Saturday, October 19, 2013

Fiji 2013 | Expect the Unexpected—Lights Out

For the past several years, the New England Aquarium has participated in a joint expedition to Fiji, along with the Monterey Bay Aquarium and other conservation-minded groups and individuals. The last expedition took place in Spring 2012

Today's post about the joint aquarium Fiji expedition comes from the Aquarium supporter and Boston Harbor Cruises Vice President Alison Nolan. (Our partners at Boston Harbor Cruises present the New England Aquarium Whale Watch.) Photos by Keith Ellenbogen.

Last blog I had proudly logged 633 minutes of dive time on a grand total of 16 dives.

In fact, it was earlier in the trip on dive #7 while diving a site called School House that I took a few deep breaths, looked around and realized that diving was in fact for me and something that would carry through the rest of my life as a personal interest and passion. So there I was, hooked on dive #7, full of enthusiasm but still nervous and keenly aware of being few thousand dives behind those around me. I continued to spend as much time thinking about what I was doing and where I was, as I did looking at the reef and fish that surrounded me. I was stuck but the sense that in some ways I was missing the best part of the movie.

Water column nearly empty at sunset, planktivore fishes settled in for night 
Site: Kansas Reef, Namena Marine Reserve, Fiji

So when asked to participate in my first night dive, it seemed a great and appropriate idea in this week of new things. So at 840 minutes on the dive clock I hit the skiff and, as we motored away from Nai’a, became keenly aware of how completely dark it was. Armed with my new underwater light and seated next to my fearless buddy Dive Master Joe we hit the water and began the night dive hand in hand. Being underwater in the dark is a unique experience much of which I was prepared for but one feeling in particular I was not.

Auger shell Terebra maculata occupied by hermit crab (Clibanarius sp.)
Site: Kansas Reef, Namena Marine Reserve, Fiji

Visibility in Fiji is usually excellent which means that as far as the eye can see there is vibrant color, life, movement, activity and vast expanses surrounding you completely and in many ways overwhelming the senses.  It’s a singularly stimulating experience.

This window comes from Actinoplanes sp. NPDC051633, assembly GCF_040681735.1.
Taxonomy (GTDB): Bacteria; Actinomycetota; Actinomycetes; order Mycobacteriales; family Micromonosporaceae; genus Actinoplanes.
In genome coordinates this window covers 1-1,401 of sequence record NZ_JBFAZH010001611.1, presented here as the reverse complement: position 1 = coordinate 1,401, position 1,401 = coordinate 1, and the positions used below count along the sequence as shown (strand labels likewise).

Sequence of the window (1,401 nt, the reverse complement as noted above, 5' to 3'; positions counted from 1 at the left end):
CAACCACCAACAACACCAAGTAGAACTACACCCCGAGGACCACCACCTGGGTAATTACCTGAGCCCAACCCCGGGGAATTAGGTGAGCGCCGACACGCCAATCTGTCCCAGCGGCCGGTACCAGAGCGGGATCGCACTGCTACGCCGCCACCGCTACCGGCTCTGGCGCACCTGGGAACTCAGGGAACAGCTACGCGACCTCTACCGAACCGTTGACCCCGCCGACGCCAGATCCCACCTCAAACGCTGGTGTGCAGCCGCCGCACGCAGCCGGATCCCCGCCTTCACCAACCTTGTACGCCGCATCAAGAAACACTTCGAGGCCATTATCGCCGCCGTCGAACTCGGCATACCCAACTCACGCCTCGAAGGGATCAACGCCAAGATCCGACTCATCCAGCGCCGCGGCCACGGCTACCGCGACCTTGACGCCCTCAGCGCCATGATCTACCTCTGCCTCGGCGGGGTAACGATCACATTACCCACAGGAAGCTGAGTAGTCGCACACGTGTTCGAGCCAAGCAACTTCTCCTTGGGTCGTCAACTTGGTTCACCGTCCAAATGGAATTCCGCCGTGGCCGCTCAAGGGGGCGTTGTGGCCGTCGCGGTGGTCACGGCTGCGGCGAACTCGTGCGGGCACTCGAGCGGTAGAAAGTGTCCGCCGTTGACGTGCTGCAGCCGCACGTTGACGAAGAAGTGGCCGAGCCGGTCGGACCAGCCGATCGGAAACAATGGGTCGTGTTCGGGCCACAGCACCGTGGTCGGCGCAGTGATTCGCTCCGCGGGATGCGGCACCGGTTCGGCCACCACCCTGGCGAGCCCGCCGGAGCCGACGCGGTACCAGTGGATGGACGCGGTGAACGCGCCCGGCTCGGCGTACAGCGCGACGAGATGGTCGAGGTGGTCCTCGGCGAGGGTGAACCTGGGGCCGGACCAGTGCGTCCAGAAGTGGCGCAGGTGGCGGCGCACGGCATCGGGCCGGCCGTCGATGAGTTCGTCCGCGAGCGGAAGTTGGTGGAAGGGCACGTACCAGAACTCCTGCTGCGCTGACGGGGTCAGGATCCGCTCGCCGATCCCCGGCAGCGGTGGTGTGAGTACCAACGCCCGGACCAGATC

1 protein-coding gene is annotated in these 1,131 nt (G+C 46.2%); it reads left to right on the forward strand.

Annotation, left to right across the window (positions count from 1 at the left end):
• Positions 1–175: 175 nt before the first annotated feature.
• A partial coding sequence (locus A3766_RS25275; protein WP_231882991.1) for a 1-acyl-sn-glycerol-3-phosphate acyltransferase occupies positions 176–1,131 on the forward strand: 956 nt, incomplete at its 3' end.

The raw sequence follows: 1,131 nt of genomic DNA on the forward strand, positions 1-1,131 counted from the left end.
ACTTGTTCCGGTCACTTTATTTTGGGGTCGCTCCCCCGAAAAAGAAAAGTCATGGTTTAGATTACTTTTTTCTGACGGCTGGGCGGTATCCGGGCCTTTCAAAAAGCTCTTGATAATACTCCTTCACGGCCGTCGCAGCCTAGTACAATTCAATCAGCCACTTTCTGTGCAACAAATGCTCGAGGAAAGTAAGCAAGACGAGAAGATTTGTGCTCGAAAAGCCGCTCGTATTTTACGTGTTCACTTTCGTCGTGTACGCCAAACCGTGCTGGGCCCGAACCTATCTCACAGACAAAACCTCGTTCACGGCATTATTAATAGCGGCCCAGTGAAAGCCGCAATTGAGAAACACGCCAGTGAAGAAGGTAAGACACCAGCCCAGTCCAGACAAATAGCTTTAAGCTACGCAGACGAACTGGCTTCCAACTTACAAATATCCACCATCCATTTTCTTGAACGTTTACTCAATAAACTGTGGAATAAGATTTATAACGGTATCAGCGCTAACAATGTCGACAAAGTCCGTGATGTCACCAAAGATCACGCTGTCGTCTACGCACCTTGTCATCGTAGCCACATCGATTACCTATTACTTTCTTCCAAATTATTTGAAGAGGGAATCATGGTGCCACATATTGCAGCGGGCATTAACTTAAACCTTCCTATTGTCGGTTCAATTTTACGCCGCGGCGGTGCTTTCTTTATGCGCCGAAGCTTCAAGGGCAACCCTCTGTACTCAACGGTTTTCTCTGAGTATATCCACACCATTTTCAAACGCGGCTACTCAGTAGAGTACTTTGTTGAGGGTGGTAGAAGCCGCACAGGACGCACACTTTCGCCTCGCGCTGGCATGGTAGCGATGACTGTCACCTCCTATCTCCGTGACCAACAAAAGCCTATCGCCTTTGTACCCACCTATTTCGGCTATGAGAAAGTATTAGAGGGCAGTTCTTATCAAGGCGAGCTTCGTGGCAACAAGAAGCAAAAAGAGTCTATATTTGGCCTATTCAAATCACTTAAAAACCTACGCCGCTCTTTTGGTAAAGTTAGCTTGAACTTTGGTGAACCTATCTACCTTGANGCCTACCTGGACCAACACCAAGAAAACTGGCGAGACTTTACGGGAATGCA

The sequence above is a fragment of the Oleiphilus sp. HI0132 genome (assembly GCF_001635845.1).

Black blotch stingray (Taeniura meyeni) resting on sand flat
Site: Kansas Reef, Namena Marine Reserve, Fiji

However, once underwater in the inky black with just the beam of my torch and that of my buddy Joe I found myself suddenly and completely relaxed. This was my first experience of absolute calm and comfort underwater and so entirely unexpected for it to be happening in the dark. The narrowing of field of vision to such a small area had the effect of narrowing your focus so that outside distractions fade away and you are left with the enjoyment of the moment. My first night dive was another reminder for me that the things that are most fulfilling are not always the ones you expect. It is always worth the try.

Dash-dot goatfish (Parupeneus barbeinus) in night coloration Site: Kansas Reef, Namena Marine Reserve, Fiji

Dash-dot goatfish (Parupeneus barbeinus) in day coloration

It wasn’t  new adventures for me, only. As it turns out, when a group as knowledgeable and experienced as the New England Aquarium and Monterey Bay Aquarium Joint Aquarium Fiji Expedition climb aboard the Nai’a; the vessel’s crew decide it is high time to check out reefs and locations that have yet to be explored.  Five unexplored dive sites to be exact! To me, there is no better group to explore and evaluate the health and condition of a reef and its inhabitants than this. Because of this trip, the Nai’a, her crew and the members of this expedition will continue to explore, monitor and advocate on behalf of these special sites for years to come.

Night creatures emerge: Giant Synaptid Cucumber (Synapta maculata), length, 6 feet 
Site: Kansas Reef, Namena Marine Reserve, Fiji

As with my night dive opening new horizons for me, these five previously unexplored dive sites expanded the awareness and understanding of this delicate habitat. Continued exploration, study and awareness of the blue planet and its special places like Fiji are important not to just new divers like me who hope to return someday but for each of us.

Stay tuned to this blog to follow the team as they dive to collect data on the health of the coral reefspick up trash where they find it, check in with the villagers to see how some conservation initiatives are faring and further develop connections with the people that live on these beautiful Pacific islands.  

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